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WATERINSTITUTE-STU-L  March 2009

WATERINSTITUTE-STU-L March 2009

Subject:

in 5 min- Munch Bunch Seminar Low Impact Development 12:30pm

From:

"Mckee,Kathleen A" <[log in to unmask]>

Reply-To:

Mckee,Kathleen A

Date:

Fri, 20 Mar 2009 12:23:08 -0400

Content-Type:

multipart/mixed

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text/plain (49 lines) , pif07MunchBunch-LID.DOC (49 lines)

Room 141 Frazier Rogers
12:30 - 1:30
free pizza

From: Mckee,Kathleen A
Sent: Wednesday, March 18, 2009 9:26 AM
To: [log in to unmask]; [log in to unmask]; [log in to unmask]
Subject: This Friday - Munch Bunch Seminar Low Impact Development 12:30pm


Water Institute Munch Bunch Seminar:
Weathering the Storm(water): Understanding and Overcoming Barriers to the Implementation of Low Impact Development in Florida

Mark Clark, Ph.D., Asst. Professor, Extension Specialist, Wetlands and Water Quality
Soil and Water Science Department, University of Florida
(352) 392-1804 ex 319, [log in to unmask]<mailto:[log in to unmask]>

Thomas K. Ruppert, J.D., UF/IFAS Assistant in Environmental Law
Thomas T. Ankersen, J.D., Legal Skills Professor and Director
Conservation Clinic, University of Florida College of Law
 (352) 273-0835, [log in to unmask]<mailto:[log in to unmask]>, [log in to unmask]<mailto:[log in to unmask]>

Friday, March 20, 2009
Frazier-Rogers Hall 141
12:30 to 1:30 --> panel presentations and 20 minute discussion
Pizza provided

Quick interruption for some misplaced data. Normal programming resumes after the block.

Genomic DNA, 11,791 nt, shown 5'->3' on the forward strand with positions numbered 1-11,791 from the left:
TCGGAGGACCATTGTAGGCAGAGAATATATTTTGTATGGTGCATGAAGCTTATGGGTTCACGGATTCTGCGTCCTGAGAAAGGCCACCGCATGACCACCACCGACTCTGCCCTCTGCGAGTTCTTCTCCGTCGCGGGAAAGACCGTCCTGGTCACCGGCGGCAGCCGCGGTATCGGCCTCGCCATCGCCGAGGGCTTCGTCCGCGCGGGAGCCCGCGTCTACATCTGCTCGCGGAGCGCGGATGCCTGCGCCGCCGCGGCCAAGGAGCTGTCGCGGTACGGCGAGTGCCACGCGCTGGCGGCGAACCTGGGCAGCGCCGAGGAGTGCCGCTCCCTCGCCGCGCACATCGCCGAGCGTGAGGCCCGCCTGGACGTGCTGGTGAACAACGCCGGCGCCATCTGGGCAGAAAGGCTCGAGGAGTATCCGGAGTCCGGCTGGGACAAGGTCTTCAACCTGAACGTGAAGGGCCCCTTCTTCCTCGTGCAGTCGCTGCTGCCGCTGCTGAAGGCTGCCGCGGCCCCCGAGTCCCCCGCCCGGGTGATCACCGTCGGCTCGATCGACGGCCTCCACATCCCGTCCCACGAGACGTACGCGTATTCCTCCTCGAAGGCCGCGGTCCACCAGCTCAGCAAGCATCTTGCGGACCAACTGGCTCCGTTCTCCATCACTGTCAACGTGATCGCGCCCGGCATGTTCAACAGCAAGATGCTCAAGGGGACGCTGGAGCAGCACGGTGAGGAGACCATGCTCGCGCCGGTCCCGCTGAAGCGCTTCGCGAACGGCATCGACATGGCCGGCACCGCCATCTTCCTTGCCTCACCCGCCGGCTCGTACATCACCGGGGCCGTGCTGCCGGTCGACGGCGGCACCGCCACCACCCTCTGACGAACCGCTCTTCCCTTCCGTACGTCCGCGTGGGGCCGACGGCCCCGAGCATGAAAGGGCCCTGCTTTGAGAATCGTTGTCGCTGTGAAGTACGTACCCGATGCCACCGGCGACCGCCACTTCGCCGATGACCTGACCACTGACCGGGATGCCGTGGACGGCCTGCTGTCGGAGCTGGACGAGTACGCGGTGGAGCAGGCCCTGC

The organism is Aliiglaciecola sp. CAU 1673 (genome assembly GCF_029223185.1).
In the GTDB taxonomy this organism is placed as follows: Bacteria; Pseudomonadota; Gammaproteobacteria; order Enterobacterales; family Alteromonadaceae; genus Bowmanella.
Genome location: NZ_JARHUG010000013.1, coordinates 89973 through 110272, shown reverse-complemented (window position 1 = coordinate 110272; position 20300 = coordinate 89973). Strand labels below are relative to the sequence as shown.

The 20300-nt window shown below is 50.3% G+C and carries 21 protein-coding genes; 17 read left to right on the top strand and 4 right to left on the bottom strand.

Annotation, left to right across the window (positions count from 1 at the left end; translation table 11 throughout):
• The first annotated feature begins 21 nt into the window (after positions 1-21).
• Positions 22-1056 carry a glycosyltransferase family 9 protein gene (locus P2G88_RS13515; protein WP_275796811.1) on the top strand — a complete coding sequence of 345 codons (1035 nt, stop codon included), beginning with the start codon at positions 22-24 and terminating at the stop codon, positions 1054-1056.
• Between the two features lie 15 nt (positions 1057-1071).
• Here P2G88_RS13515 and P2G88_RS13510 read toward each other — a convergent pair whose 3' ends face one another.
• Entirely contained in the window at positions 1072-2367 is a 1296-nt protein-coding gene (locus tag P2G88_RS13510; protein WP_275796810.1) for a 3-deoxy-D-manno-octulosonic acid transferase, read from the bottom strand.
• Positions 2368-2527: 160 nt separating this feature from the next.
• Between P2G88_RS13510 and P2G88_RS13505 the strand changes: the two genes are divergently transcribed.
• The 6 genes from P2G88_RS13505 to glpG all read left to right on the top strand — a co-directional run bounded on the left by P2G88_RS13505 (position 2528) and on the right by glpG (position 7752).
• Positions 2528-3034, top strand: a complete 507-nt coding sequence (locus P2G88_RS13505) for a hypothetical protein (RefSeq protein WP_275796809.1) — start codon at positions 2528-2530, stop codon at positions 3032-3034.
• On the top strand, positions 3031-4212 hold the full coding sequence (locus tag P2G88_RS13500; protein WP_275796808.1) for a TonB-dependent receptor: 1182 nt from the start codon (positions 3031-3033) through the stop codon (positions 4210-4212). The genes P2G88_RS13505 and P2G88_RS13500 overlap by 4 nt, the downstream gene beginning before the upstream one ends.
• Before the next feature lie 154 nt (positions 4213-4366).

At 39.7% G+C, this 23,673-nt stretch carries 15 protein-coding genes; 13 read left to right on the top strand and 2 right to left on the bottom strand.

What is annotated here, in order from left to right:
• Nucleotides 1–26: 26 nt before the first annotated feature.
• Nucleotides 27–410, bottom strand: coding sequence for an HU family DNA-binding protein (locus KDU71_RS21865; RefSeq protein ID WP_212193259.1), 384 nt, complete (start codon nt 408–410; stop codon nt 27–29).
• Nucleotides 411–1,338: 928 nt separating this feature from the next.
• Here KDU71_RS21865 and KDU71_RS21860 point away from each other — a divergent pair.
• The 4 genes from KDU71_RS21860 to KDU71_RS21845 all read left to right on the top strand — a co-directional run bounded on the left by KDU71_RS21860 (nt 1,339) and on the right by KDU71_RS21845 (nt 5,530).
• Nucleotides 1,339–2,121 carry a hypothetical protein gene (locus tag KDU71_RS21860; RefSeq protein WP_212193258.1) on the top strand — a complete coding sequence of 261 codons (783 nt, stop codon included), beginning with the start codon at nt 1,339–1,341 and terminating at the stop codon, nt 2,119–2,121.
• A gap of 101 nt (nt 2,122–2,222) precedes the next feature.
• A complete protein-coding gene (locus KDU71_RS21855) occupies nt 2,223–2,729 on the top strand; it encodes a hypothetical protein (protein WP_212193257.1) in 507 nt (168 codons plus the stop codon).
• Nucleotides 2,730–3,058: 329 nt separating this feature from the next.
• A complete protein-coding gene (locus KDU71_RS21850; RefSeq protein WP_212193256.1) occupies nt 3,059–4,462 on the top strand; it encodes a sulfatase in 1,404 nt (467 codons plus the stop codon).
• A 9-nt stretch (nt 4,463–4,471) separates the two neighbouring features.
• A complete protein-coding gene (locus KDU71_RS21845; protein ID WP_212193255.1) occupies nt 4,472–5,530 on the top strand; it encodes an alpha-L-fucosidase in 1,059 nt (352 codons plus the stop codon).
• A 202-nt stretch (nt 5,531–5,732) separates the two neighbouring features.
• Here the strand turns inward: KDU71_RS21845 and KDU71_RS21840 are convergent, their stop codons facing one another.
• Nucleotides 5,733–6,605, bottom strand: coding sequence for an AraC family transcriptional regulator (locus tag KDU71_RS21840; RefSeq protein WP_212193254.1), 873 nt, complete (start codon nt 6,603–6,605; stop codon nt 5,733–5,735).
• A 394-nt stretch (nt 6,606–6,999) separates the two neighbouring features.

In the 1980s, Florida’s newly-enacted stormwater regulations set a progressive example for stormwater management.  Almost 30 years later many of the State’s waters have been declared impaired pursuant to the federal Clean Water Act, due in part to inadequate treatment of stormwater.  As a result, regulators and managers have been forced to reexamine Florida’s current approach to stormwater management.  We first discuss how current regulations fail to achieve adequate treatment, and describe the currently proposed solution in the form of a new statewide stormwater rule, which relies in part on an approach referred to as “low impact development” or “LID.”  LID presents unique implementation challenges in terms of the legal and regulatory framework, operation and maintenance of LID systems and acceptance by the public.  We present the results of a quantitative and qualitative investigation of barriers to LID due to perceptions of stakeholders in the regulated and regulatory community in Florida.  We find a lack of acceptance by the regulatory community mainly due to concerns about long-term operation and maintenance of LID systems, particularly when proposed for use